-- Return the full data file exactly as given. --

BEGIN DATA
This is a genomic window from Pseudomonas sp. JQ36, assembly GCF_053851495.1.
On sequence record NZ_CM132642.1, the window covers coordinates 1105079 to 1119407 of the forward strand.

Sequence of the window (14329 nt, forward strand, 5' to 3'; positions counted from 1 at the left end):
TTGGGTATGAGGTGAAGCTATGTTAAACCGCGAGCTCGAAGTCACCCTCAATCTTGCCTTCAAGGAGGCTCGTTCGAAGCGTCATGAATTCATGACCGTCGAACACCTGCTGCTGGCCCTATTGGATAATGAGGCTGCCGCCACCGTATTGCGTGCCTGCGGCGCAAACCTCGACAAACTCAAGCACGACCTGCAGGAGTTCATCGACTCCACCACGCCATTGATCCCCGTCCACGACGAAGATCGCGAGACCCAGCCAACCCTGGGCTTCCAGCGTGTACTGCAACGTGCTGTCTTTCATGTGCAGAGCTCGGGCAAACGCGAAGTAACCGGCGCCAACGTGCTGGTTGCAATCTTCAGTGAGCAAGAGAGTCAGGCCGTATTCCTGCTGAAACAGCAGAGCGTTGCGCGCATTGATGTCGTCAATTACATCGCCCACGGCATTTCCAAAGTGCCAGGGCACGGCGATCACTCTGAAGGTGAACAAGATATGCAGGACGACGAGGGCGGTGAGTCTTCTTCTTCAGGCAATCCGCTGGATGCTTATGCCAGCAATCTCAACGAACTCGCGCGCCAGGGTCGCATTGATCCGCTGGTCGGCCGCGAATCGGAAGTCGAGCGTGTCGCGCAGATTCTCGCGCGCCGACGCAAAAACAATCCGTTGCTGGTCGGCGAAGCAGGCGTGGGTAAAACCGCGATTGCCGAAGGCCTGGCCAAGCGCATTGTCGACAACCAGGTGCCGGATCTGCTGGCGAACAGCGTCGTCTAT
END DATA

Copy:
This is a genomic window from Pseudomonas sp. JQ36, assembly GCF_053851495.1.
On sequence record NZ_CM132642.1, the window covers coordinates 1105079 to 1119407 of the forward strand.

Sequence of the window (14329 nt, forward strand, 5' to 3'; positions counted from 1 at the left end):
TTGGGTATGAGGTGAAGCTATGTTAAACCGCGAGCTCGAAGTCACCCTCAATCTTGCCTTCAAGGAGGCTCGTTCGAAGCGTCATGAATTCATGACCGTCGAACACCTGCTGCTGGCCCTATTGGATAATGAGGCTGCCGCCACCGTATTGCGTGCCTGCGGCGCAAACCTCGACAAACTCAAGCACGACCTGCAGGAGTTCATCGACTCCACCACGCCATTGATCCCCGTCCACGACGAAGATCGCGAGACCCAGCCAACCCTGGGCTTCCAGCGTGTACTGCAACGTGCTGTCTTTCATGTGCAGAGCTCGGGCAAACGCGAAGTAACCGGCGCCAACGTGCTGGTTGCAATCTTCAGTGAGCAAGAGAGTCAGGCCGTATTCCTGCTGAAACAGCAGAGCGTTGCGCGCATTGATGTCGTCAATTACATCGCCCACGGCATTTCCAAAGTGCCAGGGCACGGCGATCACTCTGAAGGTGAACAAGATATGCAGGACGACGAGGGCGGTGAGTCTTCTTCTTCAGGCAATCCGCTGGATGCTTATGCCAGCAATCTCAACGAACTCGCGCGCCAGGGTCGCATTGATCCGCTGGTCGGCCGCGAATCGGAAGTCGAGCGTGTCGCGCAGATTCTCGCGCGCCGACGCAAAAACAATCCGTTGCTGGTCGGCGAAGCAGGCGTGGGTAAAACCGCGATTGCCGAAGGCCTGGCCAAGCGCATTGTCGACAACCAGGTGCCGGATCTGCTGGCGAACAGCGTCGTCTAT